We went to Shangri-La, China on a bit of a whim. After hearing from countless tourists that Lijiang was tourist hell (in one case, a traveller told me he was literally pushed off the sidewalk by a herd of Chinese tourists), we decided it would be best to push to lesser a lesser travelled spot. However, what we didn’t know was that Shangri-La, formerly known as Zhongdian, recently suffered a massive fire (January 2014) and much of the old town was burn to the ground. In many ways, though, this worked in our favour as we had the city, which had been becoming increasingly popular with tourists prior to the fire, all to ourselves. In the end, Shangri-La became one of my favourite destinations in all of Southern China, certainly my favourite in Yunnan Province.
Time Needed: 3-4 Days
Backpacker’s Budget: 40-50USD
Mid-Range Budget: 60-70USD
Things to Do and See in Shangri-La
Even with the old town burnt down there are plenty of things to do and see in and around town. It can be a bit of a downer to see the old town in its current state. However, after a bit of exploration you’ll be glad you made the trip.
- Songzanlin Monastery: This is the mother of all destinations in Yunnan Province. About 5km outside of town, and accessible via the #3 bus, the Songzanlin Monastery is a Tibetan Buddhist Monastery settled on the side of a hill. It makes for beautiful photos and is a stunning sight to behold.
- Pudacuo National Park: The hostels all organize trips to the National Park which is stunning.
- Dancing Square: Starting in the early evening before sunset, the square fills with locals and tourists dancing to the music. If you want to grab some portraits of people, this is a great spot to do so.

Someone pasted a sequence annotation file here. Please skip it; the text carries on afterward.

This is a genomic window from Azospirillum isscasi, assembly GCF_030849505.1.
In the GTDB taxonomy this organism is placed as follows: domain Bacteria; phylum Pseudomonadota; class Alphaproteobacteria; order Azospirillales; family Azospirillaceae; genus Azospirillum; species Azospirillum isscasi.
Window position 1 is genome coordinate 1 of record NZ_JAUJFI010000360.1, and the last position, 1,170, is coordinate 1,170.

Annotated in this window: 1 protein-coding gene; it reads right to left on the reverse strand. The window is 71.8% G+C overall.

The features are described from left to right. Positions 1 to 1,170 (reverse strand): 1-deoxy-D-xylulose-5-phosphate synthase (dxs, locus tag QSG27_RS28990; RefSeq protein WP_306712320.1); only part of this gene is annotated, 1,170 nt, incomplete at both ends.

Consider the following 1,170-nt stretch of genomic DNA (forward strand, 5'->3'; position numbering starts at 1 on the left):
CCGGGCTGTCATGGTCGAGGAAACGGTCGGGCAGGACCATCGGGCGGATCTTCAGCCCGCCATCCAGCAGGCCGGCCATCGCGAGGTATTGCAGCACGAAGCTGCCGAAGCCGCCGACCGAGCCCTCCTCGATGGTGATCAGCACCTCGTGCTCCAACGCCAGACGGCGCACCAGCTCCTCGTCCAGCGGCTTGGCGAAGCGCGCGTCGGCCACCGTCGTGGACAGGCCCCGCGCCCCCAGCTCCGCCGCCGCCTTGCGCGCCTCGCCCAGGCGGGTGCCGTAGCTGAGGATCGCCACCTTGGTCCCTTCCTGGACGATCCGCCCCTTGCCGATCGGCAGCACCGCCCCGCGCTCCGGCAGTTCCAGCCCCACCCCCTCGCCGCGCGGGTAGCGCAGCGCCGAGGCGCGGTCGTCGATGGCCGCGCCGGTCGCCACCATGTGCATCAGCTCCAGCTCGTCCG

- Temple on the Hill: Up from the Dancing Square sits the beautiful Buddhist temple. It’s a great spot to climb at sunset. You’ll also get some cool photos over the part of old town that still stands.
Where to Eat in Shangri-La
- Noah’s Cafe: Really nice food. They have local eats as well as Mexican food and Pizza. I’m not a fan of ginger, but Tiffany was raving about the ginger tea. They also have wifi.
- Nepalese Restaurant: Just down from N’s, there’s a nice Nepalese/Tibetan/Indian place. The grub is a bit expensive, but it’s so worth it. Delicious food!
- N’s Kitchen: The hostel is also a cafe and the food at the kitchen is quite nice. The breakfasts are definitely worthy. They also have wifi.
Where to Stay in Shangri-La
- N’s Kitchen and Hostel: It’s a good place. The rooms are nice, there are heated blankets to stave off the cold nights, and the staff is extremely helpful. The wifi worked great for 2 days, and then terribly for 3, so I’m not really sure what’s going on there. Good place to stay, though.
- Dragoncloud: It’s just down from N’s and seemed a bit more popular with the backpacker crowd. The exterior looks rough (probably because of the fire), but the inside of the building has a nice atmosphere.
Getting out of Shangri-La
- Bus: There are long distance buses to Lijiang (4hrs), Dali (6hrs), and Kunming (10hrs). This is also where you’d likely be catching on with a tour to take you into Tibet as the border to Tibet is only a short distance away.
- Air: There is an airport in town with connections to some major destinations in China.
- Train: As of now, there is no train in Shangri-La, but it’s possible this changes within a couple years.
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